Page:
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Thomas Hardy (1830–1912) was born in Devon and arrived in Adelaide in the British Empire in 1850. After working for a year on John Reynell’s farm at Reynella in the southern vales, Hardy bought six hectares on the banks of the River Torrens, just west of Adelaide, in 1853. Planting the property, ‘Bankside’, with vines, olives and fruit trees, Hardy made his first wine in 1857. By 1865 he was producing 64 000 litres of wine each vintage and by the mid 1870s this had increased to 240 000 litres made from his own grapes and fruit purchased from about forty other growers.

Thomas Hardy & Sons Ltd

Hardy bought Tintara Vineyards at McLaren Vale on the Fleurieu Peninsula in 1876 from pioneer winemaker AC Kelly. By 1901 Tintara had 219 hectares under vines and Thomas Hardy & Sons Ltd had wine stores and offices at Mile End and in Currie Street, Adelaide. Much of this expansion was due to the buoyant British wine market.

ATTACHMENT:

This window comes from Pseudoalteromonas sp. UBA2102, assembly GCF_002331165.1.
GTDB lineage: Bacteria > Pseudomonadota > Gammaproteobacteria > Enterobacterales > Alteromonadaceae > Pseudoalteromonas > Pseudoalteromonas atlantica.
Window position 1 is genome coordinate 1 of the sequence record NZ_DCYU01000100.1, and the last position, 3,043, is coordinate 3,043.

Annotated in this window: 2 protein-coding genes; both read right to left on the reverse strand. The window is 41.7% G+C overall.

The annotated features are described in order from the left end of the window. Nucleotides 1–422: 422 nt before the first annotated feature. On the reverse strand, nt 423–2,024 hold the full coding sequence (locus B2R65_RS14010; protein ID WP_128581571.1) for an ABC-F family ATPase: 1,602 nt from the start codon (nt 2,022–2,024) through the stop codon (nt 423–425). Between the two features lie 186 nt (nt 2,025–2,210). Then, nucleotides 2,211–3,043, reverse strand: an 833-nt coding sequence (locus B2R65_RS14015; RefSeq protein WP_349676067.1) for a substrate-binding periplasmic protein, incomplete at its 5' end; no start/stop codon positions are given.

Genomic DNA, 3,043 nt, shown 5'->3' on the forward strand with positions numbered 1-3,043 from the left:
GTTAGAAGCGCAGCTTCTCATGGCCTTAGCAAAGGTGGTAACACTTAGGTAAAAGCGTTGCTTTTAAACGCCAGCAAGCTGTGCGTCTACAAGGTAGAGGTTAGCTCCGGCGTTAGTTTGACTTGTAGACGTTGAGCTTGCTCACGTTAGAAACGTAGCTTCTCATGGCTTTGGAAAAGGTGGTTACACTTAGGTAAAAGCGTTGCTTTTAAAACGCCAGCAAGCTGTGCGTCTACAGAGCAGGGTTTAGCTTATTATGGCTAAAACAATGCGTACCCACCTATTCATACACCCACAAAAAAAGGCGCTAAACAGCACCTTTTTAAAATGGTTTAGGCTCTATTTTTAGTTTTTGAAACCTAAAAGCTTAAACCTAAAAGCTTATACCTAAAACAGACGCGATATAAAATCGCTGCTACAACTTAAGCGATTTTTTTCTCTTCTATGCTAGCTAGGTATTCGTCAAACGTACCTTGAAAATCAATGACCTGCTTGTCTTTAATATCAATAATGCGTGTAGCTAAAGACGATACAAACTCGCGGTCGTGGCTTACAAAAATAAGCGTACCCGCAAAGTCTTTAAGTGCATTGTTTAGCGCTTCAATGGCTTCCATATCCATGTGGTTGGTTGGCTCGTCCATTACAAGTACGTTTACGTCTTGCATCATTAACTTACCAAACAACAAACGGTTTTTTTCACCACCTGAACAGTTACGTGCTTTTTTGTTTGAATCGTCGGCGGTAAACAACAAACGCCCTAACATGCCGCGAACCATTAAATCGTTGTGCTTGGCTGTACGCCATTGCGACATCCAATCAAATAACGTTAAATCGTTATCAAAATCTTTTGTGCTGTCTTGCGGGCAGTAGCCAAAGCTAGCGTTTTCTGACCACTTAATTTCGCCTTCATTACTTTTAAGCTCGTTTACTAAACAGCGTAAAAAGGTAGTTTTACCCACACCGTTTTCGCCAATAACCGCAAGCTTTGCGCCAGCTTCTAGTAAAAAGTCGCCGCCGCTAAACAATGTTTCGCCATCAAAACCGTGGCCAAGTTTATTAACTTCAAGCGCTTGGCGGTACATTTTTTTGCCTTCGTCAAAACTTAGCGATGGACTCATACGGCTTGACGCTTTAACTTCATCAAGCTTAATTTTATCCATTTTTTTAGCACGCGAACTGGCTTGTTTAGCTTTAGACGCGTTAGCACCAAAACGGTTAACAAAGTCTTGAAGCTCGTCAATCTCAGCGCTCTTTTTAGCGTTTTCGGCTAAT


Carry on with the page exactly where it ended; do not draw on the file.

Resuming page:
Legacy

Hardy lectured and wrote on the wine business and olive growing, was a member of the Phylloxera Board, Wine Growers’ Association, South Australian Agricultural and Horticultural Society and the Chamber of Manufactures, judged local horticultural shows, published regularly in the local press and wrote two books, Notes on Vineyards in America and Europe (1885) and A Vigneron Abroad, Trip to South Africa (1899).

Thomas Hardy, who died at his home, is generally regarded as the father of the wine industry in South Australia. His son Robert took over the company, which expanded greatly in ensuing decades and remained family-owned until 1992.  

By Dr Geoffrey Bishop

This entry was first published in The Wakefield companion to South Australian history edited by Wilfrid Prest, Kerrie Round and Carol Fort (Adelaide: Wakefield Press, 2001). Edited lightly. Uploaded 29 May 2015.

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